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Home :: Varicella-Zoster Virus Infections in the Immunocompromised Host

Varicella-Zoster Virus Infections in the Immunocompromised Host

In immunocompromised individuals, varicella-zoster virus (VZV) infections can be more severe in primary infections (varicella) and reactivated infections [herpes zoster (HZ)]. In individuals with varicella, cutaneous and visceral involvement can be more severe. In those with HZ, the infection may involve several contiguous dermatomes, have more extensive cutaneous necrosis, wide hematogenous dissemination to mucocutaneous structures as well as to the viscera, and often be associated with high morbidity and mortality rates.

Causes of Varicella-Zoster Virus Infections in the Immunocompromised Host

Immunocompromised patients may develop severe skin eruption with or without hemorrhage. Healing of the cutaneous lesions takes three times longer than in the general population. Patients develop high fever.  Virus spreads to visceral organs causing hepatitis, pneumonitis, pancreatitis, small bowel obstruction and encephalitis. Bacterial superinfections including bacteremia can develop. 

Symptoms of Varicella-Zoster Virus Infections in the Immunocompromised Host

  • The lesions appear on the trunk and face and rapidly spread centripetally to other areas of the body.
  • Skin infections including cellulitis can be caused by many bacteria, including Group A streptococcus, which can be severe.
  • The presenting manifestations are rash, low grade fever and malaise. A prodrome may appear 1 to 2 days before in some patients. In healthy children, illness is generally benign, lasting 3 to 5 days.  After the onset of the rash, malaise, pruritus, anorexia, or listlessness can develop.  


The diagnosis of VZV infection is usually based on clinical findings.  However, in some situations, eg. immunocompromised patients, this can be difficult. In these patients, it is necessary to use laboratory exams to confirm the diagnosis.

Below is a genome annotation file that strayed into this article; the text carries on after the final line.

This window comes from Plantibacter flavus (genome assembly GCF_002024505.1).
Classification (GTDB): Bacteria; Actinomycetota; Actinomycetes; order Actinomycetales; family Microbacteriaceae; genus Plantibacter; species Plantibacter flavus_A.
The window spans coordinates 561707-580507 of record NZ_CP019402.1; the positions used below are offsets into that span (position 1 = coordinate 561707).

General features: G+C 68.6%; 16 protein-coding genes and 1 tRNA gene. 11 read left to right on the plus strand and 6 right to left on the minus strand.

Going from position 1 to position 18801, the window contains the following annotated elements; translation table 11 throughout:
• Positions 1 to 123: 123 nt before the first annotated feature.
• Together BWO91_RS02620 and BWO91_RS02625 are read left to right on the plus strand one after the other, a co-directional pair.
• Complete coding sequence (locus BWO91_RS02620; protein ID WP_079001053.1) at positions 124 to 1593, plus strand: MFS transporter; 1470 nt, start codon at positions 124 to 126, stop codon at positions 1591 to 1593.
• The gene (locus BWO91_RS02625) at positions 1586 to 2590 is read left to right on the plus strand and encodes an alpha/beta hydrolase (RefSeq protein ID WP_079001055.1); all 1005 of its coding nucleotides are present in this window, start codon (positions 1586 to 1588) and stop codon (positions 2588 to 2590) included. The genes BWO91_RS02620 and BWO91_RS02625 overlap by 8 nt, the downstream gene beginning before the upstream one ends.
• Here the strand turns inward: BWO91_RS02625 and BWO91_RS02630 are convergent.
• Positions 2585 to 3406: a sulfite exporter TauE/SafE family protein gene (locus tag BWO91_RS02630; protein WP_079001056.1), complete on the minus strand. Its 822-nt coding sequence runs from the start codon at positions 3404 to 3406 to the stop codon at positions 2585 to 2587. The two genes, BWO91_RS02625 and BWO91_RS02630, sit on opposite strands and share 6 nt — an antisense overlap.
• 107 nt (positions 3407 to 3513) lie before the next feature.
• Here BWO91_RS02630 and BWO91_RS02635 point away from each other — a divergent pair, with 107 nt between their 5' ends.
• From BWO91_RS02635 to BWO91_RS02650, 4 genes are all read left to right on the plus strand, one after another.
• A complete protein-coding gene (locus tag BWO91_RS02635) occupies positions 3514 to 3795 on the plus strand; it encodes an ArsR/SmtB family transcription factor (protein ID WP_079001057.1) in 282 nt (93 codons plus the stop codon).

Systemic antiviral therapy Oral acyclovir, valacyclovir, famciclovir may be effective in some patients.

  • In individuals with mild to moderate immunocompromise High-dose oral acyclovir, 800 mg five times daily for 7 days, hastens healing and lessens acute pain if given within 48 h of the onset of the rash. Large controlled studies in patients over 60 years of age have not, however, demonstrated any effect on the incidence and severity of chronic postherpetic neuralgia of high-dose oral acyclovir. A recent preliminary study of older patients (age 60) demonstrated a reduced frequency of persistent pain when IV acyclovir, 10 mg/kg q8h for 5 days, was given within 4 days of the onset of the pain or within 48 h after the onset of the rash.
  • Immunization VZV immunization is available and is 80% effective in preventing symptomatic primary VZV infection. About 5% of newly immunized children develop rash. Those at high risk for varicella who should be immunized include normal adults, children with leukemia, neonates, and immunocompromised individuals (immunosuppressive treatment, HIV infection, cancer).
  • Antiviral agents for VZV- and/or HSV-seropositive individuals Undergoing BMT Acyclovir 400 mg PO bid, from the day of conditioning, induction, or transplantation for 4 to 6 weeks, suppresses both HSV and VZV reactivation.
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